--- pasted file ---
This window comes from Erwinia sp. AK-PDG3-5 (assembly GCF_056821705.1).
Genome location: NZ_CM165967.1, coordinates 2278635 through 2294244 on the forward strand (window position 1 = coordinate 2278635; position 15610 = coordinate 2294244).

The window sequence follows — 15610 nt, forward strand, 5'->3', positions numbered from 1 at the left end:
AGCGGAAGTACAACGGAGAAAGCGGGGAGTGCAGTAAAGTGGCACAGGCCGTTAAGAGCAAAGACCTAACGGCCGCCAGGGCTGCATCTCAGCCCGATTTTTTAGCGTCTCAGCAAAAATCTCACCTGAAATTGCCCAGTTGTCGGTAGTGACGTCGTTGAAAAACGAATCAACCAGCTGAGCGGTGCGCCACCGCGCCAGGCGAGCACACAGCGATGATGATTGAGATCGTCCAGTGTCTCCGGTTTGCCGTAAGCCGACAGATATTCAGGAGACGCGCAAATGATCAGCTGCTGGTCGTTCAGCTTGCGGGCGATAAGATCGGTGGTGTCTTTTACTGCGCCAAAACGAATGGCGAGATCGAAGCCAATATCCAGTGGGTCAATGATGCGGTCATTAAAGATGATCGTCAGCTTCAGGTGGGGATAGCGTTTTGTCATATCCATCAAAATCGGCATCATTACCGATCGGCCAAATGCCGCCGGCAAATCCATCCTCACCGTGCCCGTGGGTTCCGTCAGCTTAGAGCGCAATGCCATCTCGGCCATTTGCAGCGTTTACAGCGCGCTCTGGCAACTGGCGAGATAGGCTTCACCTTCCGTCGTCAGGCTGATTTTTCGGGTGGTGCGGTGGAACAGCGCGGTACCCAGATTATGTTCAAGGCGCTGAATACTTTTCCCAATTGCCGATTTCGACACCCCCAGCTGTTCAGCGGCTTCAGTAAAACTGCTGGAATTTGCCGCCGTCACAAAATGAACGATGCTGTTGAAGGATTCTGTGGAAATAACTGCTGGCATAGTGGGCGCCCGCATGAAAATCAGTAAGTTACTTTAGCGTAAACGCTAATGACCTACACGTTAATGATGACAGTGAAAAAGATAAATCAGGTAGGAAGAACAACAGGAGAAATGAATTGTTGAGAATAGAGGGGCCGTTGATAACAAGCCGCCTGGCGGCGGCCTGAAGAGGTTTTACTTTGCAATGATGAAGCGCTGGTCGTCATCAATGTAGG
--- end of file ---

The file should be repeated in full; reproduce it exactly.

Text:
This window comes from Erwinia sp. AK-PDG3-5 (assembly GCF_056821705.1).
Genome location: NZ_CM165967.1, coordinates 2278635 through 2294244 on the forward strand (window position 1 = coordinate 2278635; position 15610 = coordinate 2294244).

The window sequence follows — 15610 nt, forward strand, 5'->3', positions numbered from 1 at the left end:
AGCGGAAGTACAACGGAGAAAGCGGGGAGTGCAGTAAAGTGGCACAGGCCGTTAAGAGCAAAGACCTAACGGCCGCCAGGGCTGCATCTCAGCCCGATTTTTTAGCGTCTCAGCAAAAATCTCACCTGAAATTGCCCAGTTGTCGGTAGTGACGTCGTTGAAAAACGAATCAACCAGCTGAGCGGTGCGCCACCGCGCCAGGCGAGCACACAGCGATGATGATTGAGATCGTCCAGTGTCTCCGGTTTGCCGTAAGCCGACAGATATTCAGGAGACGCGCAAATGATCAGCTGCTGGTCGTTCAGCTTGCGGGCGATAAGATCGGTGGTGTCTTTTACTGCGCCAAAACGAATGGCGAGATCGAAGCCAATATCCAGTGGGTCAATGATGCGGTCATTAAAGATGATCGTCAGCTTCAGGTGGGGATAGCGTTTTGTCATATCCATCAAAATCGGCATCATTACCGATCGGCCAAATGCCGCCGGCAAATCCATCCTCACCGTGCCCGTGGGTTCCGTCAGCTTAGAGCGCAATGCCATCTCGGCCATTTGCAGCGTTTACAGCGCGCTCTGGCAACTGGCGAGATAGGCTTCACCTTCCGTCGTCAGGCTGATTTTTCGGGTGGTGCGGTGGAACAGCGCGGTACCCAGATTATGTTCAAGGCGCTGAATACTTTTCCCAATTGCCGATTTCGACACCCCCAGCTGTTCAGCGGCTTCAGTAAAACTGCTGGAATTTGCCGCCGTCACAAAATGAACGATGCTGTTGAAGGATTCTGTGGAAATAACTGCTGGCATAGTGGGCGCCCGCATGAAAATCAGTAAGTTACTTTAGCGTAAACGCTAATGACCTACACGTTAATGATGACAGTGAAAAAGATAAATCAGGTAGGAAGAACAACAGGAGAAATGAATTGTTGAGAATAGAGGGGCCGTTGATAACAAGCCGCCTGGCGGCGGCCTGAAGAGGTTTTACTTTGCAATGATGAAGCGCTGGTCGTCATCAATGTAGG